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In three hemianopic monkeys and one normal monkey who subsequently became hemianopic and in one human hemianope we measured reaction times to touch the remembered position of a brief visual target presented in the normal hemifield or in the blind hemifield, or on the blank trials where no visual target occurred and the correct response was to touch a separate and permanently outlined part of the display. This is the same procedure as first used to demonstrate blindsight in these hemianopic monkeys. In the present experiment physically salient high-contrast (0.95) grating stimuli, which we have previously shown are easily detected and localized in the blind field, were used, and the monkeys' reaction times were also measured. With rare exceptions the monkeys indicated that the visual targets in the blind field were blanks, but their otherwise identical motor responses to targets and blanks had significantly different latencies, which were longer for real targets than for blanks. The results indicate that when the monkeys detect that the stimulus has occurred but do not perceive it as a light, or are just guessing, reaction times are longer. Even when the target in the blind field was moving, it was categorized as a blank. In the human hemianope both high- and low-contrast stimuli were used, and the subject had to indicate whether he had been 'aware' or 'unaware' of the target, after making the reaching response. The latencies when he was correct and aware were significantly shorter than when he was unaware and 'just guessing'. However, he was also significantly faster to respond correctly to the blind-field target when he was unaware and correct than when he was unaware and incorrect, a difference reflected in his percentage correct scores even when totally unaware. Collectively, the results support the notion that the hemianopic monkeys, like the human hemianope, know that something has happened in the blind field as long as the stimuli are physically salient even though the stimuli are categorized as blanks, presumably because, like the human hemianope, there was no phenomenal visual percept.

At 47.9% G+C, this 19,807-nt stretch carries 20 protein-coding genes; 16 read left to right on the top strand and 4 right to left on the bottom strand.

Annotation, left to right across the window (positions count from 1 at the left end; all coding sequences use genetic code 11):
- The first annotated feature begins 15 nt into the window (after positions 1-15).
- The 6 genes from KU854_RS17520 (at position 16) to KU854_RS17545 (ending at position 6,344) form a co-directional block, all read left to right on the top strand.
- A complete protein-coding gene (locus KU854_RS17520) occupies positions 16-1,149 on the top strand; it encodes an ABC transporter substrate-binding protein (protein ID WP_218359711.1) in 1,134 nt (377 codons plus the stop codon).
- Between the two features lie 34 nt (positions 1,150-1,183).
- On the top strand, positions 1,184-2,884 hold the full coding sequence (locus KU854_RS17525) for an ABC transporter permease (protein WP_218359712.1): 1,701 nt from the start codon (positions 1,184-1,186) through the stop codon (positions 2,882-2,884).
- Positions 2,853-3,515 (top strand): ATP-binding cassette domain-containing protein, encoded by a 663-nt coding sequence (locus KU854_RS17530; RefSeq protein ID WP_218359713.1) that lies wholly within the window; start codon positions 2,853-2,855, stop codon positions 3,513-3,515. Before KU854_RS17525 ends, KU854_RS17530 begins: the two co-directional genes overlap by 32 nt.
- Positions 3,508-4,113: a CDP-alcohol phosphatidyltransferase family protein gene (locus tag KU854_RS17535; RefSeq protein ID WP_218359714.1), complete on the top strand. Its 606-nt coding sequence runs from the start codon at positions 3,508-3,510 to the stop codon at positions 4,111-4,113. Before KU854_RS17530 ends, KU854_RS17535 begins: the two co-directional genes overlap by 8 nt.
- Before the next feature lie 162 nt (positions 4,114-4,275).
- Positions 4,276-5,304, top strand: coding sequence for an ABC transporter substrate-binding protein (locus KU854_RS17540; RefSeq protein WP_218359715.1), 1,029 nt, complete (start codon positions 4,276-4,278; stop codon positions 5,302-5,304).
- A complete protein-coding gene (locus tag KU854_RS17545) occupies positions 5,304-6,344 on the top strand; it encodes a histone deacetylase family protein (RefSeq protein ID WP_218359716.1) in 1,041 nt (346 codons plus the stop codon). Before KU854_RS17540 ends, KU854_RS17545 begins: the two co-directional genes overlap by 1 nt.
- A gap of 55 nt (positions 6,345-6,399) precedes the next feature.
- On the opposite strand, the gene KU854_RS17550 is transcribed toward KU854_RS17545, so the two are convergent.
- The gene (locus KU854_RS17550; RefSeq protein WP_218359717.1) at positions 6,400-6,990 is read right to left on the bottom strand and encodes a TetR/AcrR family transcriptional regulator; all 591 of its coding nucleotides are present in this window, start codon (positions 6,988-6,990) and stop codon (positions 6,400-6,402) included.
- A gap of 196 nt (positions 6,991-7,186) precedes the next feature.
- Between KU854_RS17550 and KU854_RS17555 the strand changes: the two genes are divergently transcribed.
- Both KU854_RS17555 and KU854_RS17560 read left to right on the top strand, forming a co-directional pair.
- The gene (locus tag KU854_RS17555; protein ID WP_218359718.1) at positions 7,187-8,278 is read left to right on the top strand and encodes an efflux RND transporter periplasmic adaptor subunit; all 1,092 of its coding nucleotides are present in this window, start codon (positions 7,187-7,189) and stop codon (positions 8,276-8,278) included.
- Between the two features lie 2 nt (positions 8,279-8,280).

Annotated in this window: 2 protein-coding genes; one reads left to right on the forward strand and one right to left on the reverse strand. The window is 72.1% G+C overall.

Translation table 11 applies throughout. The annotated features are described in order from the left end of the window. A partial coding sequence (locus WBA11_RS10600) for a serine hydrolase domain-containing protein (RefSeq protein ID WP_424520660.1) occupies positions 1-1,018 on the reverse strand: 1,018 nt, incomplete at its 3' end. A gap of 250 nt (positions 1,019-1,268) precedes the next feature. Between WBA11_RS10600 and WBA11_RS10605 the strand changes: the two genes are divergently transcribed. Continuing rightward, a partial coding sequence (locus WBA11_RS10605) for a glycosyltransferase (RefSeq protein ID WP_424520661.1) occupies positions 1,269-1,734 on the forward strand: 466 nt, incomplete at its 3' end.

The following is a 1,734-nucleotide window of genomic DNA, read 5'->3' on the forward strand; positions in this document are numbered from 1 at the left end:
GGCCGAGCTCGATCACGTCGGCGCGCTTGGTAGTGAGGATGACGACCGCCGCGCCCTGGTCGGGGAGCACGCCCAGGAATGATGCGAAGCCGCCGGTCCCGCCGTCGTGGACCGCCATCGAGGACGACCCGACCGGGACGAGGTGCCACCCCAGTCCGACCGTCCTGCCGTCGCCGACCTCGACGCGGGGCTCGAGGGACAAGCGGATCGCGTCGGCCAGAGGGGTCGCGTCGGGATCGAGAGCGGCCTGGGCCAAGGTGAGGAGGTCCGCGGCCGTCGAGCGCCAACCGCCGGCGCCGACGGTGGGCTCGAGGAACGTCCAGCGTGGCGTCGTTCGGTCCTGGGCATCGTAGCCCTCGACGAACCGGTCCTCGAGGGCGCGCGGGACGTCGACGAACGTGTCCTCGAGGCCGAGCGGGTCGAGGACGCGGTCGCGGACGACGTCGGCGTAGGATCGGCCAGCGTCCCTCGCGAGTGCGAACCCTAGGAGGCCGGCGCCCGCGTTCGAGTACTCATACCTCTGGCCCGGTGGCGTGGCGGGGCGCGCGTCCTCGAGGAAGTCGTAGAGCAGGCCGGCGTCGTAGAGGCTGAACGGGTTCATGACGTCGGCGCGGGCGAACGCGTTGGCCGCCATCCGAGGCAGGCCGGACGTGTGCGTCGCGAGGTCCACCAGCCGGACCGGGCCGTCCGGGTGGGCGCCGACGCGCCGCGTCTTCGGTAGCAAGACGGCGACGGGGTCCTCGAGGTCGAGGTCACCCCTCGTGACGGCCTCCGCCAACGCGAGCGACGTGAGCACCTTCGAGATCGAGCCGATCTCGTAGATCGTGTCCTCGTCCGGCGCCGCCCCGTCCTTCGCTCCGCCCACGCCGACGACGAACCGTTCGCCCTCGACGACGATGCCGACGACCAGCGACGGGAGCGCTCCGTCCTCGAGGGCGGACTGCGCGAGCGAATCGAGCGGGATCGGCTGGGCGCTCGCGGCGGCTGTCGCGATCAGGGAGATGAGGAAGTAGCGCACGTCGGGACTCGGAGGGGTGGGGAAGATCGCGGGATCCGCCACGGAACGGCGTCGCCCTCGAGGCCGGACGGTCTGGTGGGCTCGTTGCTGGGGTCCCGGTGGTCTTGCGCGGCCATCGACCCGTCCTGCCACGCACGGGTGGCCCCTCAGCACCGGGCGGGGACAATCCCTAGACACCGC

Original publication




Journal article


Exp Brain Res

Publication Date





47 - 57


Analysis of Variance, Animals, Awareness, Female, Functional Laterality, Hemianopsia, Humans, Macaca mulatta, Male, Middle Aged, Movement, Photic Stimulation, Psychomotor Performance, Visual Fields, Visual Perception